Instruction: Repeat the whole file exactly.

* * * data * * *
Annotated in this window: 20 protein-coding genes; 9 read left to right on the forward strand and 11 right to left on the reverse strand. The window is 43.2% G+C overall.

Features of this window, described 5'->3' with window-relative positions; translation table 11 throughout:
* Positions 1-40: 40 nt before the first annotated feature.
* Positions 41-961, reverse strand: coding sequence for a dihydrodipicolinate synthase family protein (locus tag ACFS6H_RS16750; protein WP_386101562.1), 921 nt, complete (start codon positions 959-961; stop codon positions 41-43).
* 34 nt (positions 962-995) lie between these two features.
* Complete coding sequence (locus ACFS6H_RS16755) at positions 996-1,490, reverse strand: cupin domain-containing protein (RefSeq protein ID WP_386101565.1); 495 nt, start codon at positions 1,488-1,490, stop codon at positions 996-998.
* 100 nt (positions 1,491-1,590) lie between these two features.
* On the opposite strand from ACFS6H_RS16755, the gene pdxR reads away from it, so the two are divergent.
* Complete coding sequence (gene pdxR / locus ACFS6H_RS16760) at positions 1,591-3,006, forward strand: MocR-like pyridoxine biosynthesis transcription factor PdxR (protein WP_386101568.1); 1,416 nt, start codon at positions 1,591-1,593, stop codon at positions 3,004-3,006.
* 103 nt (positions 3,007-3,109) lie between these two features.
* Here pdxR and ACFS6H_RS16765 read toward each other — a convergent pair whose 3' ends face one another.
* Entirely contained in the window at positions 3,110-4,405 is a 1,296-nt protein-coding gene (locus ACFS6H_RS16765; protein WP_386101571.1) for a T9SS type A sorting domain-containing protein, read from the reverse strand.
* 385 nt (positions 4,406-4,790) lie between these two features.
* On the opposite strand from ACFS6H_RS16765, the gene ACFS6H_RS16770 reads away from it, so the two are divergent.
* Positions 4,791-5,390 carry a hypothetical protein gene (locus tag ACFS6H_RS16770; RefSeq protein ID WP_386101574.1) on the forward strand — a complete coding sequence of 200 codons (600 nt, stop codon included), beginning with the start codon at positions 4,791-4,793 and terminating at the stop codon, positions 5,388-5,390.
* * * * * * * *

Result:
Annotated in this window: 20 protein-coding genes; 9 read left to right on the forward strand and 11 right to left on the reverse strand. The window is 43.2% G+C overall.

Features of this window, described 5'->3' with window-relative positions; translation table 11 throughout:
* Positions 1-40: 40 nt before the first annotated feature.
* Positions 41-961, reverse strand: coding sequence for a dihydrodipicolinate synthase family protein (locus tag ACFS6H_RS16750; protein WP_386101562.1), 921 nt, complete (start codon positions 959-961; stop codon positions 41-43).
* 34 nt (positions 962-995) lie between these two features.
* Complete coding sequence (locus ACFS6H_RS16755) at positions 996-1,490, reverse strand: cupin domain-containing protein (RefSeq protein ID WP_386101565.1); 495 nt, start codon at positions 1,488-1,490, stop codon at positions 996-998.
* 100 nt (positions 1,491-1,590) lie between these two features.
* On the opposite strand from ACFS6H_RS16755, the gene pdxR reads away from it, so the two are divergent.
* Complete coding sequence (gene pdxR / locus ACFS6H_RS16760) at positions 1,591-3,006, forward strand: MocR-like pyridoxine biosynthesis transcription factor PdxR (protein WP_386101568.1); 1,416 nt, start codon at positions 1,591-1,593, stop codon at positions 3,004-3,006.
* 103 nt (positions 3,007-3,109) lie between these two features.
* Here pdxR and ACFS6H_RS16765 read toward each other — a convergent pair whose 3' ends face one another.
* Entirely contained in the window at positions 3,110-4,405 is a 1,296-nt protein-coding gene (locus ACFS6H_RS16765; protein WP_386101571.1) for a T9SS type A sorting domain-containing protein, read from the reverse strand.
* 385 nt (positions 4,406-4,790) lie between these two features.
* On the opposite strand from ACFS6H_RS16765, the gene ACFS6H_RS16770 reads away from it, so the two are divergent.
* Positions 4,791-5,390 carry a hypothetical protein gene (locus tag ACFS6H_RS16770; RefSeq protein ID WP_386101574.1) on the forward strand — a complete coding sequence of 200 codons (600 nt, stop codon included), beginning with the start codon at positions 4,791-4,793 and terminating at the stop codon, positions 5,388-5,390.